The conversation on marijuana use ought to move away from decriminalization, Attorney General Adriel Brathwaite said last night.
Brathwaite contended the country must focus its energy on persuading the nation’s youth against abusing drugs.
Citing a recent presentation from the Ministry of Health which revealed that marijuana was a serious threat to mental health, particularly among young people, Brathwaite said there was a clear need for a serious education programme.
“[It] confirmed what I always suspected that many of the young people who end up at the Psychiatric Hospital here in Barbados, the catalyst is actually the abuse of marijuana, and therefore any issue in terms of decriminalization must be very carefully thought out.
“Rather than be speaking about decriminalization, we should be speaking about how you divert more of our young people in particular from the use and abuse of drugs, whether it be illegal or legal. And that is where I would like us to spend our time and energy,’ he said while wrapping up debate on the Magistrate’s Court (Amendment) Bill 2016 late last night.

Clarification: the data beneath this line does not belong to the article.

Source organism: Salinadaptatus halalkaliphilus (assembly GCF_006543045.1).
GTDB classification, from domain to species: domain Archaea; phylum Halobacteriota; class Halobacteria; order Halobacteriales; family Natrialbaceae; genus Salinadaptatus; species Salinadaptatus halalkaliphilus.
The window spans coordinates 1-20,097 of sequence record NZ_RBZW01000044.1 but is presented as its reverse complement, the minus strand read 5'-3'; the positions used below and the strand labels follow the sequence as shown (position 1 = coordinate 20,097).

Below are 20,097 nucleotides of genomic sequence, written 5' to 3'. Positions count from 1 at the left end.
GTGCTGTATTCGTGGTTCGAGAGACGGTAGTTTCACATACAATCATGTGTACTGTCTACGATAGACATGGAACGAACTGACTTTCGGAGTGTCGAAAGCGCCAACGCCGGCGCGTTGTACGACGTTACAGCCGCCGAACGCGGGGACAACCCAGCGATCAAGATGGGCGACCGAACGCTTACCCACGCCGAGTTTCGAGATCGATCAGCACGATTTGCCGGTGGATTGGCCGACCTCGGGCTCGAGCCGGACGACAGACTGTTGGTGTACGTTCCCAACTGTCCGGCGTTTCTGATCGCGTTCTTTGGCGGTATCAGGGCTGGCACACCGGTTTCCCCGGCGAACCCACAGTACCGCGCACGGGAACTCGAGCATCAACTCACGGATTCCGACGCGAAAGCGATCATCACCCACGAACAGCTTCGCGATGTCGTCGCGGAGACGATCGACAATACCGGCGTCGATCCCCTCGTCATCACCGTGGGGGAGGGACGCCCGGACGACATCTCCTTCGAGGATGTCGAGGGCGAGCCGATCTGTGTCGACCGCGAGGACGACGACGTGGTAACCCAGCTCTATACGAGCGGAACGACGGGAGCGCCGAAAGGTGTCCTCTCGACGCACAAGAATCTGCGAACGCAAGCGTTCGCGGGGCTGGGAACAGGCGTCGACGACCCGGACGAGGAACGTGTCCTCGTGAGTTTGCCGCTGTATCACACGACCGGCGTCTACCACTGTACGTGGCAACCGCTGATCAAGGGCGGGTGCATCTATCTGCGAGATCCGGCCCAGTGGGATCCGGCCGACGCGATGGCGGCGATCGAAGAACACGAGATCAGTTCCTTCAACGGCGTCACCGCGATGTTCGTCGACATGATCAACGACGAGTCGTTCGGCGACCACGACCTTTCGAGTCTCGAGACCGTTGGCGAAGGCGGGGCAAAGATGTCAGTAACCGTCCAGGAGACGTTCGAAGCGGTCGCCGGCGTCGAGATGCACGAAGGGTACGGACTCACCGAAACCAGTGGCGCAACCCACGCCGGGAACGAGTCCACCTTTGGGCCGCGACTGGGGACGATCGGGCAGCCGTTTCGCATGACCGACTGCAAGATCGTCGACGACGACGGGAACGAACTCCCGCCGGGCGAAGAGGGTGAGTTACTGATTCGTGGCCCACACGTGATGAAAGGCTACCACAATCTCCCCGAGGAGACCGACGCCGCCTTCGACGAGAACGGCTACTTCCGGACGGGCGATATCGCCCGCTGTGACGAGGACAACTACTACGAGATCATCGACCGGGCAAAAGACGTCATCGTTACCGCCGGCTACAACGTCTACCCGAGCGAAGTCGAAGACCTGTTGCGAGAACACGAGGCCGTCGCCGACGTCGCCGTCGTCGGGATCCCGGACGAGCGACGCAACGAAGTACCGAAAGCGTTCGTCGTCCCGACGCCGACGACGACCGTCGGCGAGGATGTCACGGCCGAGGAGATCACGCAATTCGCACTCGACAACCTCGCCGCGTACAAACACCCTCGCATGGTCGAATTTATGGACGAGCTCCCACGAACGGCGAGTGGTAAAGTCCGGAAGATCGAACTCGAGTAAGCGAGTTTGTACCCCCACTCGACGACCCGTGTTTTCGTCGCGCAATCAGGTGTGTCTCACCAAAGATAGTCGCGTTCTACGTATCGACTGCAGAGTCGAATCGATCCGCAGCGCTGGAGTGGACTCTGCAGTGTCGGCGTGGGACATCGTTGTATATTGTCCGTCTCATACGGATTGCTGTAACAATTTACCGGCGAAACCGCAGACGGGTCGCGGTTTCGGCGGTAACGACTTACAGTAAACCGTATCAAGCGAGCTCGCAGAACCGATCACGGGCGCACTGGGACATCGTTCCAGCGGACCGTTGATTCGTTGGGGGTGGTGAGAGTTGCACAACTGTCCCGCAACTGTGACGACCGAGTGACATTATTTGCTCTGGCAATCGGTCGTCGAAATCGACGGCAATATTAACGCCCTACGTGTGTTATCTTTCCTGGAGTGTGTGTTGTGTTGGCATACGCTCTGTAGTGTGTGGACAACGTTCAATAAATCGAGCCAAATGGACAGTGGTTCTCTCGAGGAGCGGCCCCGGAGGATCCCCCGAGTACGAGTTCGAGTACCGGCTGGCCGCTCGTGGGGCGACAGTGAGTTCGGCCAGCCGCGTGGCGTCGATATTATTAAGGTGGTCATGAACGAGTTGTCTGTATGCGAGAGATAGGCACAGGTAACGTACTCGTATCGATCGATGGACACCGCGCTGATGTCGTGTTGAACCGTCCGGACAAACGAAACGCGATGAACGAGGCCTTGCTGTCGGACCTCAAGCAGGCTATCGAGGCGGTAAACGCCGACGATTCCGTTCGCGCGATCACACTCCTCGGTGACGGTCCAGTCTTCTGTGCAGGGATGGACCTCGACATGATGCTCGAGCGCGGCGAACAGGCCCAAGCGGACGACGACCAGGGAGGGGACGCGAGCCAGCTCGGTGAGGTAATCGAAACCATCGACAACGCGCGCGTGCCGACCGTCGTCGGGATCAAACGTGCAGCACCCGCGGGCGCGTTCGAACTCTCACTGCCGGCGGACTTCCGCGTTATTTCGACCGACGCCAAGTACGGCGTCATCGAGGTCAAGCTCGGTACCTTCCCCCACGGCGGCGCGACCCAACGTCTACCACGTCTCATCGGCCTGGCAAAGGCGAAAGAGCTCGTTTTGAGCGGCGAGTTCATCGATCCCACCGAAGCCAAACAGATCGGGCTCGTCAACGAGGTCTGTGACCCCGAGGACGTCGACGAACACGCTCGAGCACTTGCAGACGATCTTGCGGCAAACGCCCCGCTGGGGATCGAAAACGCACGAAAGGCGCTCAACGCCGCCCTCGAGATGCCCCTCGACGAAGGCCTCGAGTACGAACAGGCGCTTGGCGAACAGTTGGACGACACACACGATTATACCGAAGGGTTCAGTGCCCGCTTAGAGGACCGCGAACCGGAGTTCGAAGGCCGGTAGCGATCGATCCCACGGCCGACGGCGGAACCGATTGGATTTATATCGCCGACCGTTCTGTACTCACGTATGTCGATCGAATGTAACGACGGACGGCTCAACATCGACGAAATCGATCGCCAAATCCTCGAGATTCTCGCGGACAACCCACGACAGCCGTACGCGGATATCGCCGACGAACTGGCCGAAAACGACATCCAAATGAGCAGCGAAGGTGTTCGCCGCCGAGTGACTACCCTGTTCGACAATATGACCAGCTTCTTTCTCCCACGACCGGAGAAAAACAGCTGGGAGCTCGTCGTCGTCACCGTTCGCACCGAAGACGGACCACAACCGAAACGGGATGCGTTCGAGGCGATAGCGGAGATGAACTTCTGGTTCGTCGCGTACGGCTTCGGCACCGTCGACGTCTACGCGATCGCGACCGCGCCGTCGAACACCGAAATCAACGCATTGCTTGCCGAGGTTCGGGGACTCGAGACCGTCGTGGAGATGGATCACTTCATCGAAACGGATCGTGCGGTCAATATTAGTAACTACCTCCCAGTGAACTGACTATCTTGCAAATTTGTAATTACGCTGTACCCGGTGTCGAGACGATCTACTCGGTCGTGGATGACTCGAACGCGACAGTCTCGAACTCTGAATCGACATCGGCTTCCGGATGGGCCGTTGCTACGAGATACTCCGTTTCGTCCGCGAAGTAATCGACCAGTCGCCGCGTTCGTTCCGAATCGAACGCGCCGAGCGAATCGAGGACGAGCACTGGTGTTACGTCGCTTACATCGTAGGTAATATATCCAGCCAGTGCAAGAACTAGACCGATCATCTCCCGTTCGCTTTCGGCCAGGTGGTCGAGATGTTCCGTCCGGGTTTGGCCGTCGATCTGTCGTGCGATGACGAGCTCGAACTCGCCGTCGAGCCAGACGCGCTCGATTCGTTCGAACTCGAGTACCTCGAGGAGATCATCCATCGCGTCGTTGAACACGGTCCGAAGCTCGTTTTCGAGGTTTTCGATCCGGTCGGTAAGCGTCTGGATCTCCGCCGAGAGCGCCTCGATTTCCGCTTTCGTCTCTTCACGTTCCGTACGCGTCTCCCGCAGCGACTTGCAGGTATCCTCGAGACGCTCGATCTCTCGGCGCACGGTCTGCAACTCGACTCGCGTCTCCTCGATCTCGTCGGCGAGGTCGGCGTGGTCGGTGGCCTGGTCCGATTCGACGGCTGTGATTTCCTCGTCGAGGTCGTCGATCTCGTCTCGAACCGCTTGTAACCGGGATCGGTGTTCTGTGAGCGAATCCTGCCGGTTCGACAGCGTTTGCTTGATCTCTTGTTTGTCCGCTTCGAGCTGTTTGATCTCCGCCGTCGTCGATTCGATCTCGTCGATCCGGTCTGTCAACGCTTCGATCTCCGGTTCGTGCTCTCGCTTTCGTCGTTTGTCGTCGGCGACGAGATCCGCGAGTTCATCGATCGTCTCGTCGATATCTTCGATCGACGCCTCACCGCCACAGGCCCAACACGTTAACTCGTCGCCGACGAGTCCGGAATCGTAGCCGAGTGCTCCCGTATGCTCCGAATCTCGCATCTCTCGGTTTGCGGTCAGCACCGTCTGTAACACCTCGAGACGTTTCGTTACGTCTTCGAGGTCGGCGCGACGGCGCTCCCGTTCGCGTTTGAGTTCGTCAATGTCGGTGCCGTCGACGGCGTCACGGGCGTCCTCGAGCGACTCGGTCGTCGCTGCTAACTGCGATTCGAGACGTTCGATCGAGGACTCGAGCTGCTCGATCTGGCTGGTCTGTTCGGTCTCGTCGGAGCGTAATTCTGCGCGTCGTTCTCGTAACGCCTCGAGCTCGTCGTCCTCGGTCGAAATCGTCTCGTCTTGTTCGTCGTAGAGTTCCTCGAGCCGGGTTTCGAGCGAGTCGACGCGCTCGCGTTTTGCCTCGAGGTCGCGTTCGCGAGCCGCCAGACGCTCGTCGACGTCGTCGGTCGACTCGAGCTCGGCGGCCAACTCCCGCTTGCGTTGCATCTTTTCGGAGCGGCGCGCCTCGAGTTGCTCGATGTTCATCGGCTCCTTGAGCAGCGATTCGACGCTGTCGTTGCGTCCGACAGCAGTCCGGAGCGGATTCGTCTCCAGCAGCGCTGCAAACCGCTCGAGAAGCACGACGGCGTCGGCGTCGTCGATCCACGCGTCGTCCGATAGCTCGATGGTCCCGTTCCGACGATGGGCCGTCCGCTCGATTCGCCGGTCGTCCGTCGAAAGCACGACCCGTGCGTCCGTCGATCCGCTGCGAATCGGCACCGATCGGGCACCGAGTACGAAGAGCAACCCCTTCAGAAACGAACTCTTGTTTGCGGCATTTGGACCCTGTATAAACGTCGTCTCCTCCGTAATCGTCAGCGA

While noting that Jamaica had decriminalized the possession of small quantities of marijuana, Brathwaite said reports of challenges had already begun to emerge and Barbados should take note.
“My most recent information out of Jamaica suggested that they themselves are re-looking at their policies because of the tremendous amount of damage that the increased use of marijuana is having in particular on the young people in Jamaica. It becomes a serious health issue,” he said.
Drug law amendments that partially decriminalized small amounts of ganja and paved the way for a lawful medical marijuana sector took effect in Jamaica in April 2015.